Dangerous system design

Currently, when someone applies for a gun licence, the police write to their GP. In their letter, the police request that the GP search the patient’s records to see if there are any previous issues that may mean that the applicant isn’t suitable to own a gun. So far so good…

However, the next step in the process is where things start to go wrong. If the police don’t get a reply from the GP, they assume that everything is ok and issue the licence.

I think you may be able to see the problem here. If the police don’t receive a reply then they assume that everything is ok. This means that if the GP doesn’t receive the request for some reason then the licence goes ahead anyway. If the GP objects, and for some reason the reply gets lost, the licence goes ahead anyway. If the GP forgets to look, then the licence goes ahead anyway…

The letter also states that if the GP doesn’t object to the licence, then they also need to record that the patient has one. This puts the onus on GPs to report to the police if they then develop concerns about the patient.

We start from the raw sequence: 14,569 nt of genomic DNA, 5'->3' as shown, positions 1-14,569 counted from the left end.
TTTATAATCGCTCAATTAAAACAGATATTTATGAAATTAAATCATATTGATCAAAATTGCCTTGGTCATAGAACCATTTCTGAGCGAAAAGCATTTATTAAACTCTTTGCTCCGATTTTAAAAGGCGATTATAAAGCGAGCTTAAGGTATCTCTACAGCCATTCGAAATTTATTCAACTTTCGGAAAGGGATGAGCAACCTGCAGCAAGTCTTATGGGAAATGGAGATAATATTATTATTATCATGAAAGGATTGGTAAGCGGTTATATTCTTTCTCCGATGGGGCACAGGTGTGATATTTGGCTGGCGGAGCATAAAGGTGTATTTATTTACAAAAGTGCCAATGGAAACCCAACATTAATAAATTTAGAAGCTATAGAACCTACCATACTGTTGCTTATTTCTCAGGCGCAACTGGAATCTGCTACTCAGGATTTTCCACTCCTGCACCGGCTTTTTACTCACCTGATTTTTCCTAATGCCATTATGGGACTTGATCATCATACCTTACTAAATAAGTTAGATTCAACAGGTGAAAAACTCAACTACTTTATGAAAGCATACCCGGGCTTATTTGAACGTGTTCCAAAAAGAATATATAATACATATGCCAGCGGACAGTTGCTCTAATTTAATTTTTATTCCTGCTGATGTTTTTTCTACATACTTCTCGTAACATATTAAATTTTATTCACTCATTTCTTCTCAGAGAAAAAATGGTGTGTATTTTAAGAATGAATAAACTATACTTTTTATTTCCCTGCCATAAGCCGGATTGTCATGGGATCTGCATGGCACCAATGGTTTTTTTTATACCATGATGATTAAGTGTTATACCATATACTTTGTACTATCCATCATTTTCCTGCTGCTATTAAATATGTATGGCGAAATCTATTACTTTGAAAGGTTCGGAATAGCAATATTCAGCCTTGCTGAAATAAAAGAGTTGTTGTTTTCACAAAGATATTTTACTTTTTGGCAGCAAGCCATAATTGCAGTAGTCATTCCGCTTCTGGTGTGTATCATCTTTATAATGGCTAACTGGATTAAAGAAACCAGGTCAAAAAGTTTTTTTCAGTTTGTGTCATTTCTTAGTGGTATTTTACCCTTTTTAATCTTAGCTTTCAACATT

Designing around “human factors”

In this scenario, we are relying on a GP surgery to act perfectly. We’re relying on the GP to never get distracted. We’re relying on the mail never to lose a letter. We’re relying on the GP never to overlook something.

You may well be thinking that this is a really important issue so the GP should just pull their socks up. This is an important issue, but so are many other things that a GP has to deal with every day.

GPs are human. Humans are frail. We all make mistakes. And just as we have designed our lifts to take account of the cable snapping, isn’t it about time that we designed our safety systems to take account of GPs making mistakes?

We’d love to hear your thoughts on this. Let us know in the comments.

Make it easy

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Have you ever had one of those moments when you’re trying to get to sleep and you suddenly realise that you’ve forgotten to do something really important?

For me, it’s usually paying an important bill, or returning a telephone call.

The thing is, I mean to do it, I really do. And then I get distracted, and it doesn’t get done. And then three weeks later, I suddenly remember whilst I’m lying in bed trying to go to sleep.
In this blog post, I’m going to explain how understanding why this happens could help us in healthcare. I’m also going to give a concrete example of how working smarter could have made a recent announcement have a far greater impact… Continue reading “Make it easy”